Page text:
Endangered Species (2021)

Rating: C-

Dir: M.J. Bassett
Star: Rebecca Romijn, Philip Winchester, Isabel Bassett, Michael Johnston

Or “Poor Decisions: African Edition”. For this is the misadventures of the Halsey family, whose safari-park jaunt goes wrong, in just about every conceivable way. Mostly, this as a result of a series of idiotic decisions by patriarch Jack (Winchester), beginning with his cost-cutting decision to skip hiring a guide. Then add letting teenage son Noah (Johnston) drive, and getting between Mrs. Rhino and her calf. The stage is thus set for them to be stranded off-grid, without water (due to their eco-conscious glass bottles being broken in Rhinomageddon) and with Jack’s diabetic wife Lauren (Stamos) heading towards a coma. Thrown in predatory animals and poachers, though the biggest threat might be the family bickering each other to death.

I was somewhat prepared for the idiocy here, having seen Bassett’s previous African human vs. animals flick starring Winchester, Rogue. This starred Megan Fox as a “battle-hardened mercenary”. I’ll repeat that. Megan Fox. Battle-hardened mercenary. On the basis of it, I was ready and braced for whatever stupidity the script could throw at me. Chris, not so much. 38 minutes in, she had returned to scrolling on her phone, after having pledged her support firmly for Team Hyena. I can see her point. The Halseys are a grating bunch of dysfunctionals, who all have issues, none of which are endearing. The only half-sympathetic character is Billy Mason (Chris Fisher), the hippie boyfriend of daughter Zoe (Bassett, the director’s daughter). He gets pounced on by a leopard, just as we were warming up to him.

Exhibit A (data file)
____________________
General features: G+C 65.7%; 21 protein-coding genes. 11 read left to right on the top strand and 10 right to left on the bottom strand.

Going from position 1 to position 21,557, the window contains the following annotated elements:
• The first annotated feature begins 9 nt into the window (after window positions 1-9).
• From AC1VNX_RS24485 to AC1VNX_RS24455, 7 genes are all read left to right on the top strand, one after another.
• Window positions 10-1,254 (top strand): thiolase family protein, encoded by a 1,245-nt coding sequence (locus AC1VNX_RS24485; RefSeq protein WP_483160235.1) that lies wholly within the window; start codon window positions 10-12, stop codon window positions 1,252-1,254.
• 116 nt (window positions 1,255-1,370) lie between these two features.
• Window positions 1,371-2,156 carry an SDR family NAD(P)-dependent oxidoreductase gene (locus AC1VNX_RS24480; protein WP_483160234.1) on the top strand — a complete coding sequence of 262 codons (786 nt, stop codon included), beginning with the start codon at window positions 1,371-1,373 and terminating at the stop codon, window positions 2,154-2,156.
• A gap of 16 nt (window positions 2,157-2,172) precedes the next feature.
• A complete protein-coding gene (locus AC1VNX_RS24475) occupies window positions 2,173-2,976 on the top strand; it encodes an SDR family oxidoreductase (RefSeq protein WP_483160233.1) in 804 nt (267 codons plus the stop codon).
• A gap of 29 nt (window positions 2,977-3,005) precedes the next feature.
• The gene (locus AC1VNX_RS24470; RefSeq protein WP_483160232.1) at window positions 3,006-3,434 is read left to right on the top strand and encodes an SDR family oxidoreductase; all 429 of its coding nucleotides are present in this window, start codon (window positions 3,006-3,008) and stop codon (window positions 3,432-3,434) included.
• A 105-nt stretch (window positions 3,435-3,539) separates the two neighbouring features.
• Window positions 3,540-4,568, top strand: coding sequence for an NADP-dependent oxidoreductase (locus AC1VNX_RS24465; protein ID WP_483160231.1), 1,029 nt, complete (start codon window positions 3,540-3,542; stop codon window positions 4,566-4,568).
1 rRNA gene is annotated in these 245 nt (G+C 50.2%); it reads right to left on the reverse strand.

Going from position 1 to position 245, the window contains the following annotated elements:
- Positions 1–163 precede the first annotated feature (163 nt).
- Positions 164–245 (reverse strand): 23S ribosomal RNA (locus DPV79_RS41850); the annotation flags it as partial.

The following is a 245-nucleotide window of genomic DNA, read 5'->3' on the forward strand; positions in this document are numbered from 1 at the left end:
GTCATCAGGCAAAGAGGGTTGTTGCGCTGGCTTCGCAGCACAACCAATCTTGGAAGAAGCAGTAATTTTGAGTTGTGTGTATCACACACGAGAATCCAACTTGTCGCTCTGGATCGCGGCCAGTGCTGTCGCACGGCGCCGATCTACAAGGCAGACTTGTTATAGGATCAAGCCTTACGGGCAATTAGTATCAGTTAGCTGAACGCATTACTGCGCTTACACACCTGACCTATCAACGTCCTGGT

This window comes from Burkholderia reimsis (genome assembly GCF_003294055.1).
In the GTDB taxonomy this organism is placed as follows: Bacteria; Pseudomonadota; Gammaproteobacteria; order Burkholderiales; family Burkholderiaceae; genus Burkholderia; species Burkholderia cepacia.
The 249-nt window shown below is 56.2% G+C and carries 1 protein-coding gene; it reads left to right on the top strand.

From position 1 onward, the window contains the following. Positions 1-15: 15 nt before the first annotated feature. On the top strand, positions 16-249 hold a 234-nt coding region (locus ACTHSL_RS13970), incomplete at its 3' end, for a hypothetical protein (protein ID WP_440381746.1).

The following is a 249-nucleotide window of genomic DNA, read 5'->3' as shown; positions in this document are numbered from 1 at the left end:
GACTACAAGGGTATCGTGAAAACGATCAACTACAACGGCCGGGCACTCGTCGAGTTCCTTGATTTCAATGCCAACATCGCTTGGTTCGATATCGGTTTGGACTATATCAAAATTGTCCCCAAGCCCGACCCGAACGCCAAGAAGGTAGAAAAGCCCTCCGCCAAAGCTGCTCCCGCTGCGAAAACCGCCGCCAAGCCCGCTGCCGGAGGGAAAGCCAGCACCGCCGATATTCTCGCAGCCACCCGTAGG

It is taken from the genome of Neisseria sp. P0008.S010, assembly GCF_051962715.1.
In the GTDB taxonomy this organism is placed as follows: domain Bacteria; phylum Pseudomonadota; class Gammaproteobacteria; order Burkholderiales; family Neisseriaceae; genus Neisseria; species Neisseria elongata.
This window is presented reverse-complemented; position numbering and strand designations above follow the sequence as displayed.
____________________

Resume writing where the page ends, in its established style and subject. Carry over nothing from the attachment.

If you can get past the unlikable people, this is at least somewhat fun, with the African scenery well-photographed. You have to be ready for animals that arrive and depart in strict accordance with the film’s needs, rather than any biological imperative. The poachers, led by Jerry O’Connell (a long way from his Stand By Me days), are about the only threat to behave with consistency. Credit Bassett for that too, Rogue having had a similarly pro-wildlife message. Though here, this shows up in a very clunky fashion. There’s a coda where the Halseys fund rhino conservation (hang on – weren’t they in perilous financial straits?), followed by a Statement – capital letter used advised – from Bassett. If, after 100 minutes, you still need a wall of text to get your message over, there’s something wrong. 

While frequently annoyed, I have to say I was never bored. The script does keep moving forward, and I didn’t find the CGI animals as actively bad as some reviewers (Bassett tends to keep them some way from the humans, which is likely wise). There is slight pleasure to be gained in seeing the whiny and entitled American family get put through the wringer, although the punishment here doesn’t match the degree of irritation for which they are responsible. The overall death-toll here would needs to be around 400% higher, in order for that aspect to be satisfactory. Nature here is just not red enough in tooth and claw.